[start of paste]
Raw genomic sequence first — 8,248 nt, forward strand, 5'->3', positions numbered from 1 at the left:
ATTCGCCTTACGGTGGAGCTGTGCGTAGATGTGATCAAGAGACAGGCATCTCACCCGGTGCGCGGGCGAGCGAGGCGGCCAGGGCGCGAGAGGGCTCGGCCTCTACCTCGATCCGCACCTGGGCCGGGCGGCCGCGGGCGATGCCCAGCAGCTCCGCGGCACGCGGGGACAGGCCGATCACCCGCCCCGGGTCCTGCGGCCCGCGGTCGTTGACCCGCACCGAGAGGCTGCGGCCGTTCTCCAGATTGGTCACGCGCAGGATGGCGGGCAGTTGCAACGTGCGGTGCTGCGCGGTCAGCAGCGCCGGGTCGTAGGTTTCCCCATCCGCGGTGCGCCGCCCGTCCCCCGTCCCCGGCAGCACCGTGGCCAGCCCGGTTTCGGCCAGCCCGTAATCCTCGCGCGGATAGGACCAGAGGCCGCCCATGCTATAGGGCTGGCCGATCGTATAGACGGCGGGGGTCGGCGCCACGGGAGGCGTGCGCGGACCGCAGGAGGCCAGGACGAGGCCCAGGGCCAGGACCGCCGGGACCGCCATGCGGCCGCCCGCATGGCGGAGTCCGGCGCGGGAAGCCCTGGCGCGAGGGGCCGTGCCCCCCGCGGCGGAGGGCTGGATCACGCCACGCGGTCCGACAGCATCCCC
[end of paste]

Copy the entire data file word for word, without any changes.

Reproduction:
Raw genomic sequence first — 8,248 nt, forward strand, 5'->3', positions numbered from 1 at the left:
ATTCGCCTTACGGTGGAGCTGTGCGTAGATGTGATCAAGAGACAGGCATCTCACCCGGTGCGCGGGCGAGCGAGGCGGCCAGGGCGCGAGAGGGCTCGGCCTCTACCTCGATCCGCACCTGGGCCGGGCGGCCGCGGGCGATGCCCAGCAGCTCCGCGGCACGCGGGGACAGGCCGATCACCCGCCCCGGGTCCTGCGGCCCGCGGTCGTTGACCCGCACCGAGAGGCTGCGGCCGTTCTCCAGATTGGTCACGCGCAGGATGGCGGGCAGTTGCAACGTGCGGTGCTGCGCGGTCAGCAGCGCCGGGTCGTAGGTTTCCCCATCCGCGGTGCGCCGCCCGTCCCCCGTCCCCGGCAGCACCGTGGCCAGCCCGGTTTCGGCCAGCCCGTAATCCTCGCGCGGATAGGACCAGAGGCCGCCCATGCTATAGGGCTGGCCGATCGTATAGACGGCGGGGGTCGGCGCCACGGGAGGCGTGCGCGGACCGCAGGAGGCCAGGACGAGGCCCAGGGCCAGGACCGCCGGGACCGCCATGCGGCCGCCCGCATGGCGGAGTCCGGCGCGGGAAGCCCTGGCGCGAGGGGCCGTGCCCCCCGCGGCGGAGGGCTGGATCACGCCACGCGGTCCGACAGCATCCCC